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I'm trying to add copyright to an image. If the resolution of image is less than 4592x2576, it works as I want. But in second case (in this case if the resolution is equals 4592x2576) it adds copyright too big size.

Look attachments for details.

class Program
{
    private static string file5 = "d:\\DSC01305.JPG";
    private static string file6 = "d:\\DSC01427.JPG";

    static void Main(string[] args)
    {
        AddCopyrightWithText(file5);//good
        AddCopyrightWithText(file6);//not good
    }

    private const string CopyrightText = "mysite.com";
    private const int MaxFontSize = 190;
    const int coefficient = 20;

    public static void AddCopyrightWithText(string fileName)
    {
        using (var img = Image.FromFile(fileName))
        {
            using (var gr = Graphics.FromImage(img))
            {
                var color = Color.FromArgb(90, 241, 235, 105);
                int fontSize = img.Width / coefficient;
                if (fontSize > MaxFontSize)
                    fontSize = MaxFontSize;

                var font = new Font("Comic Sans MS", (float)fontSize, FontStyle.Bold);

                var stringFormat = new StringFormat();
                stringFormat.Alignment = StringAlignment.Center;
                stringFormat.LineAlignment = StringAlignment.Center;

                gr.SmoothingMode = SmoothingMode.AntiAlias;
                int y = img.Height - (int)gr.MeasureString(CopyrightText, font, int.MaxValue).Height;
                int x = img.Width / 2;

                gr.DrawString(CopyrightText, font, new SolidBrush(color), new Point(x, y), stringFormat);
            }
            using (var ms = new MemoryStream())
            {
                img.Save(ms, ImageFormat.Jpeg);
                img.Dispose();
                File.Delete(fileName);
                var file = new FileStream(fileName, FileMode.Create, FileAccess.Write);
                ms.Seek(0, SeekOrigin.Begin);
                ms.WriteTo(file);
                file.Close();
                file.Dispose();
            }
        }
    }
}

In the second case if I set fontSize = 182 manually (becase in the first case fontSize is equals 182), there is no effect, the result is the same!

How do I fix it?

P.S. First and second attachments show the result I want, third and fourth shows the bug. Pay attention in third attachment I changed the fontSize manually from 190 to 182.

Original image below good result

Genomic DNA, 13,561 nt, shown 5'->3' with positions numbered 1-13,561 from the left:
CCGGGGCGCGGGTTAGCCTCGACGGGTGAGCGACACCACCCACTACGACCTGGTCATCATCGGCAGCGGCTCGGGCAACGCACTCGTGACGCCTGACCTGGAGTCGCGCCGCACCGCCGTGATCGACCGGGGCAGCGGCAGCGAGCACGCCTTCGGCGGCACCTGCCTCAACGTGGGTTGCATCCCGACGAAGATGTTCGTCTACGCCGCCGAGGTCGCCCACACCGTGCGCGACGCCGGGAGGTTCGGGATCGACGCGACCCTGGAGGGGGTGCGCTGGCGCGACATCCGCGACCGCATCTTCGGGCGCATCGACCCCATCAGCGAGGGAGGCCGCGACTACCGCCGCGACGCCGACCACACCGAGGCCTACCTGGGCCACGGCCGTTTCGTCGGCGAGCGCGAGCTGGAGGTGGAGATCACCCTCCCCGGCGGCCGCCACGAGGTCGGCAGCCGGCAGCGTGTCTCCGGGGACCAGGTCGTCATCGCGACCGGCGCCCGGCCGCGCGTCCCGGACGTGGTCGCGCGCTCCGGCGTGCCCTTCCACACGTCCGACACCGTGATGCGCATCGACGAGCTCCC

Original image below good result

Original image below bad result

Original image below bad result

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1  
Did you try different fonts? Perhaps it is the font that is messing things up. –  Erno de Weerd Dec 19 '11 at 8:42
1  
Try to draw the string using the TextRenderer class (MeasureText/DrawText methods). It does GDI rendering (opposed to GDI+ rendering in Graphics.DrawString), and it usually returns more consistent results. Method overloads are slightly different, but you should be able to modify that part easily. –  Groo Dec 19 '11 at 9:02
    
@Groo, these methods need the assembly System.Windows.Forms. Is it possible in asp.net? –  Alexandre Dec 19 '11 at 9:13
    
@AlexMaslakov: It seems that you've found the answer already so never mind. I didn't realize it's a web app, but you would nevertheless just need to add a reference to the System.Windows.Forms assembly and that's it. But since the problem was with the Font, it would probably not solve your issue anyway. –  Groo Dec 19 '11 at 10:09

1 Answer 1

up vote 1 down vote accepted

It's necessary to use GraphicsUnit.Pixel

var font = new Font("Comic Sans MS", (float)fontSize, FontStyle.Bold, GraphicsUnit.Pixel);

The reason is, the constructor for Font that doesn't take a GraphicsUnit parameter, will use GraphicsUnit.Point.

This relates to the DPI information which for some image formats is stored in the image (for others it uses defaults from the system). Points are relative to inches, so different DPIs for the image means different sizes in pixels. Therefore different images end up having the text in different sizes. This would be wonderful if we wanted to print the images according to their DPI information and have the same size text in each printout. For on-screen use to be consistent, it's pixel-sizes that are important, so we make that explicit.

share|improve this answer
    
If you're going to answer your own question could you say why this worked, so that someone with a similar but not identical problem can figure it out rather than have a "works by magic" answer that doesn't translate directly to their case? –  Jon Hanna Dec 19 '11 at 11:58
    
No, I can not.. –  Alexandre Dec 19 '11 at 13:00
1  
Added it. Didn't want to do so if you could have done it yourself in your own words. –  Jon Hanna Dec 19 '11 at 13:28

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